For Zoe Kazan’s second produced screenplay, she collaborated with partner Paul Dano on adapting Richard Ford’s family drama Wildlife. Starring Carey Mulligan as a mother in increasingly desperate straits trying to provide for her son as her husband (played by Jake Gyllenhaal) loses his job as a golf pro and takes on a dangerous tour as a fire fighter.
Taking place in 1960’s Wyoming, Wildlife is an intense portrait of family dysfunction and the lengths one will go to in an effort to keep their head above water.
What drew your interest to Wildlife?
It started with Paul (Dano) reading the book. He is a massive fan of (Wildlife author) Richard Ford’s. He had read Rock Springs and The Sportswriter and he was looking for another book of his. He picked up Wildlife and was almost immediately so drawn to it. I think he felt an autobiographical recognition. Obviously, what happens in the book does not mirror what happened in Paul’s life precisely, but I think he felt like that little boy was also him. He gave it to me and said do you think this would make a good movie and I said absolutely. We optioned it ourselves and he decided to take a stab at a first draft. What he gave me was definitely an important first step in adaptation. He had taken so much of the juice of the book and he had done some really important alterations that were in the final draft of our script as well. But then there were things that just wouldn’t stand up in a screenplay. Like there were scenes with no dialogue and I just didn’t understand why. I tried giving him notes on it and we just fought. Finally, I said I think it would be better for our relationship if you just let me take a pass at this and show you what I mean rather than try to explain to you what I mean. He very happily let me do that. Which I’m grateful for now because working on this with him has been an absolute pleasure and one of the big learning experiences of my life. We worked together on it for about three years and another two years of pre-production, production, and post. I just learned so much from Paul. I feel very lucky to have had this experience.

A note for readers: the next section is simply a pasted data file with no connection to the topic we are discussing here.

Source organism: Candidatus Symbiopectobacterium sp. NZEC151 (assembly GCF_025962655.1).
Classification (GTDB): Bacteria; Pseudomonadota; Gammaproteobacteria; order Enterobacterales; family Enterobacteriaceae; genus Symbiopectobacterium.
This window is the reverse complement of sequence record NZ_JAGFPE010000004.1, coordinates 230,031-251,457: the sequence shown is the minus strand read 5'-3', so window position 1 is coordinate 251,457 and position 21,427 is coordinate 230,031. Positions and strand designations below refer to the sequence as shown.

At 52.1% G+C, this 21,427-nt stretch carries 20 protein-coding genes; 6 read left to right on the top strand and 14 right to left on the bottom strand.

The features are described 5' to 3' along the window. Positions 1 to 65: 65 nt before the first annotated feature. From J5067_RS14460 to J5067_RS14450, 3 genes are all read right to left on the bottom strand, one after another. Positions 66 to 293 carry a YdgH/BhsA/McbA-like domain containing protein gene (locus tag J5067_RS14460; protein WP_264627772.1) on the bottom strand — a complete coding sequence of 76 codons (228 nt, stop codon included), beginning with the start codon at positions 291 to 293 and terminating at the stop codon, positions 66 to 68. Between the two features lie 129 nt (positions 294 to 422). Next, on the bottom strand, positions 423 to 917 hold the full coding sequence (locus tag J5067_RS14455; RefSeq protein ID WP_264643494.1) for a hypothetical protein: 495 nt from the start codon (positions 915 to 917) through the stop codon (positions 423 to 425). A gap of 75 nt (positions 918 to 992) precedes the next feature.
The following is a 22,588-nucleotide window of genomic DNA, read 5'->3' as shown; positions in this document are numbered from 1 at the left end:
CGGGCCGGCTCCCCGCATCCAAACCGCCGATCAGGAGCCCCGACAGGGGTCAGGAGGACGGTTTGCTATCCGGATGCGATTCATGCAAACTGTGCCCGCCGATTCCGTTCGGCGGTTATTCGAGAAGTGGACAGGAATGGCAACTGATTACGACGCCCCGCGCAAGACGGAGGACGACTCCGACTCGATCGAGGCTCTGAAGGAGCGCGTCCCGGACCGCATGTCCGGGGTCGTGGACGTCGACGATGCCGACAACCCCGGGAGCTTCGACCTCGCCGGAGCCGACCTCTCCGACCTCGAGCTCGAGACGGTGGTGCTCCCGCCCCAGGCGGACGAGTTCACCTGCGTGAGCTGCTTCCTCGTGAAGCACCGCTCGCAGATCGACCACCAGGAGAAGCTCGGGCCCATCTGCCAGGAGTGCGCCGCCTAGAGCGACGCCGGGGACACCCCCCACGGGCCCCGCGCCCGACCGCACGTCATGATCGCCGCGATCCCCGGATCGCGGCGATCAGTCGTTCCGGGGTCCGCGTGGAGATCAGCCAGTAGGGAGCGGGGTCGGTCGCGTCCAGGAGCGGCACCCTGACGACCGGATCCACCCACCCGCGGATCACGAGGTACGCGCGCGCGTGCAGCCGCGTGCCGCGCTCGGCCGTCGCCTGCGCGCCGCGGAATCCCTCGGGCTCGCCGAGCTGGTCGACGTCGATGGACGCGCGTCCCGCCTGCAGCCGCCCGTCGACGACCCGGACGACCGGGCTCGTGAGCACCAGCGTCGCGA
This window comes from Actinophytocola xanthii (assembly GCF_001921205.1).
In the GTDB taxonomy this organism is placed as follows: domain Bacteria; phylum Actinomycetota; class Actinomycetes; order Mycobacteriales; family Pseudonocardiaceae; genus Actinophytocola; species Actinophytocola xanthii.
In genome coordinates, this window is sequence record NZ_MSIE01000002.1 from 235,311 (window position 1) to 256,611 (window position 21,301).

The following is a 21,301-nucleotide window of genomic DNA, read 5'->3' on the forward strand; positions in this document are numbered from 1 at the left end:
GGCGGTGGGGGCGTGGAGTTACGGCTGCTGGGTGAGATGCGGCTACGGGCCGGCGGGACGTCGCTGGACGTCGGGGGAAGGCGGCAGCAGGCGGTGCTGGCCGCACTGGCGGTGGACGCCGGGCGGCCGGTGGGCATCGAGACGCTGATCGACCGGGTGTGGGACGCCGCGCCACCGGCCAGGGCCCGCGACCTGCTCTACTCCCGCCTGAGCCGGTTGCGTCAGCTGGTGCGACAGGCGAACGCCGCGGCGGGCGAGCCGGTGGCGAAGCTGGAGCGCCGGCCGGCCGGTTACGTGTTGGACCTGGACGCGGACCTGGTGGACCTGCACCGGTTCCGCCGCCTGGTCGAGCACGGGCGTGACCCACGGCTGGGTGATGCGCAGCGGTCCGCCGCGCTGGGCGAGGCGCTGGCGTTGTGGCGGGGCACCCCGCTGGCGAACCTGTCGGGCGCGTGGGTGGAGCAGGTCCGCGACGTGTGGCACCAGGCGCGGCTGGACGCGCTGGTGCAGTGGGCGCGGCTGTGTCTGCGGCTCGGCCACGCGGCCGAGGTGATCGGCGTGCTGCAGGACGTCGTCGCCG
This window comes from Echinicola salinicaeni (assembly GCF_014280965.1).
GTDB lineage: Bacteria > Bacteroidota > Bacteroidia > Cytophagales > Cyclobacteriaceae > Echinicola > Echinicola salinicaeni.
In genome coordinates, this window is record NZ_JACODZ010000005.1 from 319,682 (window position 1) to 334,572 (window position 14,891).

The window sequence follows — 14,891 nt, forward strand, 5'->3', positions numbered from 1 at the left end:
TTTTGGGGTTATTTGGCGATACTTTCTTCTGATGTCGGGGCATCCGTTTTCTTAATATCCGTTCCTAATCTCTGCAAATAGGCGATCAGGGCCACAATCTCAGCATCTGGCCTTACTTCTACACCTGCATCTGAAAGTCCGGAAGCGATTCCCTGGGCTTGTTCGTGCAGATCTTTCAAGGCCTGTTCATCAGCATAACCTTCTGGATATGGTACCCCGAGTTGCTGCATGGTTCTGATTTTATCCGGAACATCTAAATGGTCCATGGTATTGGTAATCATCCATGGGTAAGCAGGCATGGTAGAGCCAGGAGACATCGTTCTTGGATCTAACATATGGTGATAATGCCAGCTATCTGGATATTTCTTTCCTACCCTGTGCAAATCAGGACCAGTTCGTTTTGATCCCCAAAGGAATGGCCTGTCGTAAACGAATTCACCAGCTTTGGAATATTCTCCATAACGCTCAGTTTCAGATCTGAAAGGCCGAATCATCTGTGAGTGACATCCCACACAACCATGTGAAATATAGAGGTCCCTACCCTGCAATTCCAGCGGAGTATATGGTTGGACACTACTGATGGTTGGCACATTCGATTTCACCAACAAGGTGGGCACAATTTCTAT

In the film, there are a lot of scenes where the characters are saying one thing, but you can tell on their faces they either mean or are thinking something else. There’s a lot of implication and not much in the way of direct statements. Was that challenging to write?
That’s very perceptive. One of the things that made it hard for me to give him notes on his first draft is that the film that he saw reading the book was told between the lines as much as it was told in the lines. It was such an important thing to him. Like him lingering on actor’s face. To have that space to help tell the story. So, yes. In adapting it we had to be very careful not to overwrite it. To allow that space for the camera, the actor, and the performance to provide that emotional content. That was one of the things I learned from him in that process.
Carey Mulligan as Jeannette did such a wonderful job of teetering on the brink of a nervous breakdown in her performance. As much by facial expression and mannerism as anything else. I know the two of you have been close since working on Broadway together many years ago. Was she the first choice for the role in your mind while working on the screenplay?